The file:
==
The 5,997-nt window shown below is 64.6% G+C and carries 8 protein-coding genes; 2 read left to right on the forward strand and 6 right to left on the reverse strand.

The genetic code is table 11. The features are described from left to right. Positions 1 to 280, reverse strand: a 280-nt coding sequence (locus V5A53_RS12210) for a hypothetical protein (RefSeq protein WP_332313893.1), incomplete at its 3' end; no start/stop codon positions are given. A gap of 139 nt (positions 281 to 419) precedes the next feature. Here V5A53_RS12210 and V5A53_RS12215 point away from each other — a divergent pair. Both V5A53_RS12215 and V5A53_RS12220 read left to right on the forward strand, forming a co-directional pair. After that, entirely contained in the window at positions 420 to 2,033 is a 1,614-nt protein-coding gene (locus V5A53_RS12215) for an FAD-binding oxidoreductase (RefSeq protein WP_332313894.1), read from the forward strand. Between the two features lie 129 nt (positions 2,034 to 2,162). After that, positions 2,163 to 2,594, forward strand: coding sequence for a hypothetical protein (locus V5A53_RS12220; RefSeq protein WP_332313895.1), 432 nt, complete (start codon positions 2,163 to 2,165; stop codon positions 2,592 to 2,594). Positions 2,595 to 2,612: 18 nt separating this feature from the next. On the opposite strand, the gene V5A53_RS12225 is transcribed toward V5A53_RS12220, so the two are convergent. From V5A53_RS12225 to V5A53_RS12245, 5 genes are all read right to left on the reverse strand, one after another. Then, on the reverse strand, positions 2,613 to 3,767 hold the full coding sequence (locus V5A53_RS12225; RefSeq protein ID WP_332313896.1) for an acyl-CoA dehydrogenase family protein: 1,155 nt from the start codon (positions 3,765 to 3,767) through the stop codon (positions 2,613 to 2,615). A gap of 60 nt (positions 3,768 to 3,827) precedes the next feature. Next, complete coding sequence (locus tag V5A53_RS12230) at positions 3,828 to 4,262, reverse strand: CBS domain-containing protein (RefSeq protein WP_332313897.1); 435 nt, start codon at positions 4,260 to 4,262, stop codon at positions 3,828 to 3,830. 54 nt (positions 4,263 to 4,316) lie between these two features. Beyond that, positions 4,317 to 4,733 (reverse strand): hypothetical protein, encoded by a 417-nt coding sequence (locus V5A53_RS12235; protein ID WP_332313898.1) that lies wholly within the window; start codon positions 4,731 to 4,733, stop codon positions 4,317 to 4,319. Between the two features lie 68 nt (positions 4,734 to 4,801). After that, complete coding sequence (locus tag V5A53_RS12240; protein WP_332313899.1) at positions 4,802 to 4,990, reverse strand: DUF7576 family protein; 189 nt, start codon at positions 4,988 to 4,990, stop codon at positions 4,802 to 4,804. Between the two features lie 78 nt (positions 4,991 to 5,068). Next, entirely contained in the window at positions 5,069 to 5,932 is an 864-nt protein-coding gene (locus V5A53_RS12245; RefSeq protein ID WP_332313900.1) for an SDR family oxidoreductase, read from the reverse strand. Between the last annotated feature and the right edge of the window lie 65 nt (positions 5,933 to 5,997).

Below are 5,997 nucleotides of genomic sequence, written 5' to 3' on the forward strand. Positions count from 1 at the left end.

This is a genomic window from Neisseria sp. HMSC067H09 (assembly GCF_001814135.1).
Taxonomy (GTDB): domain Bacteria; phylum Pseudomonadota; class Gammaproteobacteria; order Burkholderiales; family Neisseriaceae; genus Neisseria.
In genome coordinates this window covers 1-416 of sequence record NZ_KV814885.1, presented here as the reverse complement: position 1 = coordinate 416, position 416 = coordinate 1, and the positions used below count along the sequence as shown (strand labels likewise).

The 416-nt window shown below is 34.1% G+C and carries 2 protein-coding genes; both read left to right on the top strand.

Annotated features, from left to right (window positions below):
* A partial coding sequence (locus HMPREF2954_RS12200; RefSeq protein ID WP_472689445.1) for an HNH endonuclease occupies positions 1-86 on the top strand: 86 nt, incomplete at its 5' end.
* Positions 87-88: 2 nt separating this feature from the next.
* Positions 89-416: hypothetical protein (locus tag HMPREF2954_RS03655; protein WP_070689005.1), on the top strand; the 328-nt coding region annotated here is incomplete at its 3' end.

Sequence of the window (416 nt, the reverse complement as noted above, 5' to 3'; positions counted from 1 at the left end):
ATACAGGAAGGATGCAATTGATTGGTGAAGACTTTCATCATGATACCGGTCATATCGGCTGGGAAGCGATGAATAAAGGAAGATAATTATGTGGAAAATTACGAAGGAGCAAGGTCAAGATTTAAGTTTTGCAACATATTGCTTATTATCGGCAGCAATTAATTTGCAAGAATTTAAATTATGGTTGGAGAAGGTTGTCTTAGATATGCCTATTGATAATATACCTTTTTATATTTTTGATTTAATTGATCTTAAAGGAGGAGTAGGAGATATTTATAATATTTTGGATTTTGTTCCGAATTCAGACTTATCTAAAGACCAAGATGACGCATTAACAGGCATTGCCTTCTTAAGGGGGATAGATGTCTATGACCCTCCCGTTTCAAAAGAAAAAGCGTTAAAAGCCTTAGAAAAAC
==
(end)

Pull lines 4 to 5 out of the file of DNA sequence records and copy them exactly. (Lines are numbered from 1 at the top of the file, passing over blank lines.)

This is a genomic window from Neisseria sp. HMSC067H09 (assembly GCF_001814135.1).
Taxonomy (GTDB): domain Bacteria; phylum Pseudomonadota; class Gammaproteobacteria; order Burkholderiales; family Neisseriaceae; genus Neisseria.